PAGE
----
November 14, 2011
Across the United States, the growing epidemic known as childhood obesity is taking
over the lives of children, holding them back from fulfilling their utmost potential and paralyzing
them from proper development during the most crucial time of their lives. Childhood obesity is
one of the greatest concerns America currently faces. In the past twenty years, the numbers of
obese children in the United States have continued to dramatically rise. Most parents are
seemingly unaware or apathetic to the dangerous, painful, and misleading lifestyle they have
created not only for their children but also for the generations to come. Approximately 17% of
children and adolescents, from age two to nineteen, suffer from obesity (“U.S. Obesity Trends”).
While there are many factors that play into the cause of obesity, the spiraling effects obesity has
on individual children and society are much greater than expected. Obese children suffer from
failing to achieve their highest intellectual potential, behavioral concerns, and countless health
A child’s education is probably one of the most important aspects in their life; it sets the
foundation of their future and allows them to socialize and participate in a learning atmosphere.
Some may be surprised to find that proper nutrition is a key ingredient to a proper education.
However, meager nutrition prevents students from being physically and mentally engaged in the
classroom. Studies also show that a poor diet is associated with Attention-Deficit/Hyperactivity
Disorder due to the preservatives, sugars and lack of thiamine found in junk foods (Boyer).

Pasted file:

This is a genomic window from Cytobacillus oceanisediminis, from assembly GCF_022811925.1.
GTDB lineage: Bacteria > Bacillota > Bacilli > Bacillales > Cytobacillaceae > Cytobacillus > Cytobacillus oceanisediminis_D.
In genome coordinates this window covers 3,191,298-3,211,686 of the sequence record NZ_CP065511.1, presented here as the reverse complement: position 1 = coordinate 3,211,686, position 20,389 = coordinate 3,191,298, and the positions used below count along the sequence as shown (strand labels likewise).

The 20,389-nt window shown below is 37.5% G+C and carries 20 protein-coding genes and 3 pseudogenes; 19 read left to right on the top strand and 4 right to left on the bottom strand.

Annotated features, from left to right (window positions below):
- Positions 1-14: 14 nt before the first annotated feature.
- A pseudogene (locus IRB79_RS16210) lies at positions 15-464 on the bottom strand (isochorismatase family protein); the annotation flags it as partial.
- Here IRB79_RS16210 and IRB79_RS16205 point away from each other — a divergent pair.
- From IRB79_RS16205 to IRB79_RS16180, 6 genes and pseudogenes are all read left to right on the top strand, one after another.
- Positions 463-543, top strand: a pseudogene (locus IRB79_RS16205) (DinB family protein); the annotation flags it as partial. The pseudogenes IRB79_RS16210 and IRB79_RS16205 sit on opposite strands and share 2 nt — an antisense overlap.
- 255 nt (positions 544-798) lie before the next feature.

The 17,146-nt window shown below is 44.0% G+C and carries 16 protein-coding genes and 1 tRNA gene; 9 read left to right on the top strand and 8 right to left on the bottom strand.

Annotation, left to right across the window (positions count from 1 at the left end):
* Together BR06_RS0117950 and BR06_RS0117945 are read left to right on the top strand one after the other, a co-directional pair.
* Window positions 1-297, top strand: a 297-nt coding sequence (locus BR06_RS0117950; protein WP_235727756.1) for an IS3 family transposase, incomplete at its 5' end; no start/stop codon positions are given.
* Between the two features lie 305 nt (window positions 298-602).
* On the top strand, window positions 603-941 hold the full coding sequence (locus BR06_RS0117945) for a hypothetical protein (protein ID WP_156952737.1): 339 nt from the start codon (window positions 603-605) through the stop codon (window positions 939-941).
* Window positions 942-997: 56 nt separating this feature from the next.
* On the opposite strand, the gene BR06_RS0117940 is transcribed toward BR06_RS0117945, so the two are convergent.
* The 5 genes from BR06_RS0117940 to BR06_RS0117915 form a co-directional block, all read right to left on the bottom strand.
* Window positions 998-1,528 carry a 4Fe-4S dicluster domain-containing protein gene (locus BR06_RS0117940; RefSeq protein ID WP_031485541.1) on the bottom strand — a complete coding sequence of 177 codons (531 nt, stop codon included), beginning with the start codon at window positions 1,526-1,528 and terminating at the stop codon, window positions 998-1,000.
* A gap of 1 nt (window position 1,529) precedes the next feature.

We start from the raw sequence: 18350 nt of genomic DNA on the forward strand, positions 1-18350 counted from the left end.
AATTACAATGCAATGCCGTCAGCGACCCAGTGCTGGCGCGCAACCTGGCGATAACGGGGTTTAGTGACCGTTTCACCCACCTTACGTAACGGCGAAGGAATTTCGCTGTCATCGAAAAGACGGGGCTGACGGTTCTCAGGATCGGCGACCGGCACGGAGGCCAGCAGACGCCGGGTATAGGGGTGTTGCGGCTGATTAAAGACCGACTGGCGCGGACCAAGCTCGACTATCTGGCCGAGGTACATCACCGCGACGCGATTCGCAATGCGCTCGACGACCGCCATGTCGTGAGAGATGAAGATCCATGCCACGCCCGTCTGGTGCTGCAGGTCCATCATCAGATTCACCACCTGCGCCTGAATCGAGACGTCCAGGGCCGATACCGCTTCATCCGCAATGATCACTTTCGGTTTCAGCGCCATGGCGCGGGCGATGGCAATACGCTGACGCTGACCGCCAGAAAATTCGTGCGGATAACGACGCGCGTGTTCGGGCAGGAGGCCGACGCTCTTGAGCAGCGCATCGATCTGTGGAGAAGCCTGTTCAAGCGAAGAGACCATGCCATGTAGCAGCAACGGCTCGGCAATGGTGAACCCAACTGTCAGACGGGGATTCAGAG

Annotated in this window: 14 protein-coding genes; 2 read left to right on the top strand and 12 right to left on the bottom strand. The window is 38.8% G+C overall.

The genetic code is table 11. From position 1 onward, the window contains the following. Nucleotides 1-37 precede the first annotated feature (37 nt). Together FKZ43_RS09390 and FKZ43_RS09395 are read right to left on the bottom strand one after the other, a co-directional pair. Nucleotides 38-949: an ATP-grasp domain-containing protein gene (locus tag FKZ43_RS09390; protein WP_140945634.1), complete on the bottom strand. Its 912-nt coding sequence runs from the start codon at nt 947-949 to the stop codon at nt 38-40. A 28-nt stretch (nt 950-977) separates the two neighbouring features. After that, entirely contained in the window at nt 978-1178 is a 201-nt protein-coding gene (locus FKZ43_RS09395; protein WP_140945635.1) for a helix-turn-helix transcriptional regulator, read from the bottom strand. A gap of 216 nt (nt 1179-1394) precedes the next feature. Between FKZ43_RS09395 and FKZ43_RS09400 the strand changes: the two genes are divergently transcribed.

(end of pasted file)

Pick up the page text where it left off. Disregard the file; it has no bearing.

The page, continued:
These learning defects, which prevent children from focusing in school, can be prevented
through the correct intake of wholesome foods. A variety of vitamins and nutrients must be
consumed on a regular basis in order to allow the human brain to be alert and function at its
maximum rate. Studies have proven that student’s test scores are affected as well. According to a
report by the American School Association, “Fourth grade students with a poor protein intake
scored lower on achievement tests than their peers with adequate nutrition” (Walker). Similarly,
these same students who skipped breakfast scored lower on problem solving tests that measured
for speed and accuracy. When the brain is not active and able to appropriately function
throughout the day, a child’s education is unconsciously being negatively influenced. A poor diet
can impair a child’s neural development, which leads to lower IQ (“Childhood Obesity”). When
the brain receives proper fuel, it is able to work quicker and more efficiently, thus allowing
students to test better because their capability of recalling information increases. A student’s
ability to obtain information, participation in class discussions, and do well on tests is at great
risk when poor dieting comes into play.
Proper sustenance not only benefits a student’s education through their ability to acquire
knowledge, but it also allows students to be more physically active at school. However, when a
student does not receive the correct vitamins found in foods, they lose their energy and become
lazy and apathetic. Studies have shown that deficiencies in certain nutrients cause anemia, a
condition characterized by the lack of healthy red blood cells and symptoms of weakness and
fatigue (Porter). Kids need energy to function throughout the day to make good grades and have
an opportunity to receive a higher education. Instead, undernourished students spend their time
sleeping in the classroom in attempts to regain the energy their bodies lose through the lack of
proper nutrition (Boyer). Boyer concludes that without enough carbohydrates, proteins and good
fats, a child may become lethargic and irritable. Foods high in calories and fat found in school
lunches and vending machines are consumed instead of vegetables and proteins. Without the
proper nutrition to fuel their bodies, kids are uninvolved, which fuels laziness and lack of
activity, thus creating a continuous cycle of obesity.